PROSPECT: You mentioned that China has made incredible developments in a very short period of time. How is it that they’ve gone from foot binding to female politicians in less than one hundred years?
NK: Part of it was Chairman Mao, the one good thing that he really did was empower women and believe in educating girls and once they started, it created this cycle where they saw that to educate girls can produce real benefits and it created this nice cycle that kept on going.
PROSPECT: What is the most significant area of education that you believe needs improvement?
NK: You know it’s usually just a matter of basic literacy. But it is true, we often focus just on the number of people going to school. What does matter a lot is whether they are actually learning in school. In a lot of schools around the world, kids go but they don’t learn anything.
PROSPECT: How does the education of women fit into the broader agenda of international development?
NK: I think it’s related to so many other issues, from climate change to international security to global health questions. And it can’t be done by ignoring men–it doesn’t work and it creates backlash if men are completely ignored but I think there is a real appreciation for the results we get by focusing on women just for practical reasons.
PROSPECT: We know that micro-finance is not end all be all, so micro-finance along with what else is really going to pull women out of poverty and empower them politically and economically?
NK: Well, education certainly helps. You also need good governance in countries, you need Presidents who aren’t stealing from the coffers, we need reasonable laws, security, we need other things too. There are no silver bullets but micro-finance when conditions are right makes a real difference and certainly so does education.
PROSPECT: You were cited in the New York Times Magazine and in your speech about how Esther Duflo is saying that women spend more wisely than men. However, her new study, “The Miracle of Microfinance?” found that micro-finance doesn’t actually help women in terms of education, health, or making decisions within the household.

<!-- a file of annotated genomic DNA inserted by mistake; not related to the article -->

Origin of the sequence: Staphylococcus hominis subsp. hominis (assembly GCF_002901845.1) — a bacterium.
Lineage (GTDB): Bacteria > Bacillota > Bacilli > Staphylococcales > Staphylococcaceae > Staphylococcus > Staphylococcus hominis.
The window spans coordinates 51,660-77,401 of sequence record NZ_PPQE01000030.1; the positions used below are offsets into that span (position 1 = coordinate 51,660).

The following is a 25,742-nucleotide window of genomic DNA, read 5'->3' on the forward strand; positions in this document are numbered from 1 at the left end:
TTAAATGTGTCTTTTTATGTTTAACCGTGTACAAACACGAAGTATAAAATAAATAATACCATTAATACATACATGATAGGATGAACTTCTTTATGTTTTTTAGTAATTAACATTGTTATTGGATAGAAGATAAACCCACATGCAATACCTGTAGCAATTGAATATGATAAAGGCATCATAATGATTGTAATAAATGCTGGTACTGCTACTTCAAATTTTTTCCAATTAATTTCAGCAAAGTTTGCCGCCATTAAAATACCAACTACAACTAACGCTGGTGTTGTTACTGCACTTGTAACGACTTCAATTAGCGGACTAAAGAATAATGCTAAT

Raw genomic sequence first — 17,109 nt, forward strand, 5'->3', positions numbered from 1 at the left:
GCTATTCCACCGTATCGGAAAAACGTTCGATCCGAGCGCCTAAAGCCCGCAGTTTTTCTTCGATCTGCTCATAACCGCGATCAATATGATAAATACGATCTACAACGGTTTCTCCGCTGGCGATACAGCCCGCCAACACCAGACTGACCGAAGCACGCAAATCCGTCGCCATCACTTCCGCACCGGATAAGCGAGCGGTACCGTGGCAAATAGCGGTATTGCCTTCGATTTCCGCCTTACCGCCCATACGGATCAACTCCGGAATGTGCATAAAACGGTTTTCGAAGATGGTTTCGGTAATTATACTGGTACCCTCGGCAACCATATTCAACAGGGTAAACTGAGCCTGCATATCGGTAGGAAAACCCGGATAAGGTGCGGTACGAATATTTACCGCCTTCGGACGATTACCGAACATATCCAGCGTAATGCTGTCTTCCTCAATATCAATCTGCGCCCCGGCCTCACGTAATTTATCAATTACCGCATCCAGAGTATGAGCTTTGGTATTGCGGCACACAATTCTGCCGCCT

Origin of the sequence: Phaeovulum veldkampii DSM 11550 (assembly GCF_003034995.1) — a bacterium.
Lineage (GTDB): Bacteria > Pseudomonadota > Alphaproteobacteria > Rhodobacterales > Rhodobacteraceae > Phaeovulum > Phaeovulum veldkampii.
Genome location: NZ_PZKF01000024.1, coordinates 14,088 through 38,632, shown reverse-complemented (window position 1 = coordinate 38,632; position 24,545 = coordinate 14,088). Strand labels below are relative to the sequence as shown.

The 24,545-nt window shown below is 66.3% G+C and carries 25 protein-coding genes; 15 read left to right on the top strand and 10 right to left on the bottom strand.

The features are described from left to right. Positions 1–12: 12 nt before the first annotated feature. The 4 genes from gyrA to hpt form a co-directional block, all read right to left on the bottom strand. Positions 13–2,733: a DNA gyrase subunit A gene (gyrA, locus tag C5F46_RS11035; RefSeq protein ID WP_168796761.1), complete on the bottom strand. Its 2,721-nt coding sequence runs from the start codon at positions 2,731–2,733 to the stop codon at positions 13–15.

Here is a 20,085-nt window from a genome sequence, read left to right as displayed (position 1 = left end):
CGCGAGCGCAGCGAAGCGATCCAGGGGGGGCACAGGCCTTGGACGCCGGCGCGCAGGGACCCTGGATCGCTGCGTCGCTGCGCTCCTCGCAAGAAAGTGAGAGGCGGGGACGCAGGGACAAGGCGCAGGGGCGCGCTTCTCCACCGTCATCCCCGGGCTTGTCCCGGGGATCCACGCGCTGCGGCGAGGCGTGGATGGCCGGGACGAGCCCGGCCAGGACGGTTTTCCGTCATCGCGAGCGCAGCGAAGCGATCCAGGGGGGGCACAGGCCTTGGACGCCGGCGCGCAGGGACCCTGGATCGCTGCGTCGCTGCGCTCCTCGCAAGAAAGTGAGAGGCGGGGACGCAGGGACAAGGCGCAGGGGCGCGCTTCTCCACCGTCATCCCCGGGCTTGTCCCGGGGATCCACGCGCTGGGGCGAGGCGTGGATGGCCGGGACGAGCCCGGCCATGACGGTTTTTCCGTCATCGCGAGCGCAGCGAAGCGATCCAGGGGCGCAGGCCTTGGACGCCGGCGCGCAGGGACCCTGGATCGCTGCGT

NK: Yeah, well she is actually uncomfortable and frustrated with the way her study has been portrayed. Her feeling is that what her study suggests is that micro-finance is not a silver bullet, but it does help to some degree, though it could be overstated and I think it’s probably about right. A lot depends on the model of micro-finance and I think some micro-finance models are much better than others. So I took her study as a warning against overselling micro-finance or anything else.
PROSPECT: Your movement is very “bottom up”.
NK: Yes, I tend to think the “top down” kind of problem-solving efforts sound great but don’t actually work very well. And it’s frustrating to do things one person at a time. But at least it actually does something, and for those people it makes an enormous difference.
PROSPECT: Is the aim that eventually this will put pressure on politicians and change policies?
NK: Yes, covering things in all directions. And I don’t think leadership is going to come from President Obama. I think the leadership is going to come from the people putting pressure on the President.
PROSPECT: What can UCSD students do to become part of you movement? Volunteer?
NK: Yes! This book tour is a recruiting effort! Students, who obviously have less money, are not going to be writing big checks. However, I think at this stage of a student’s life, it may be just a matter of going off one summer and volunteering. It could be thought of as part of one’s education that will lay the groundwork later when students graduate and become “fat cats” and are able to write checks at that point.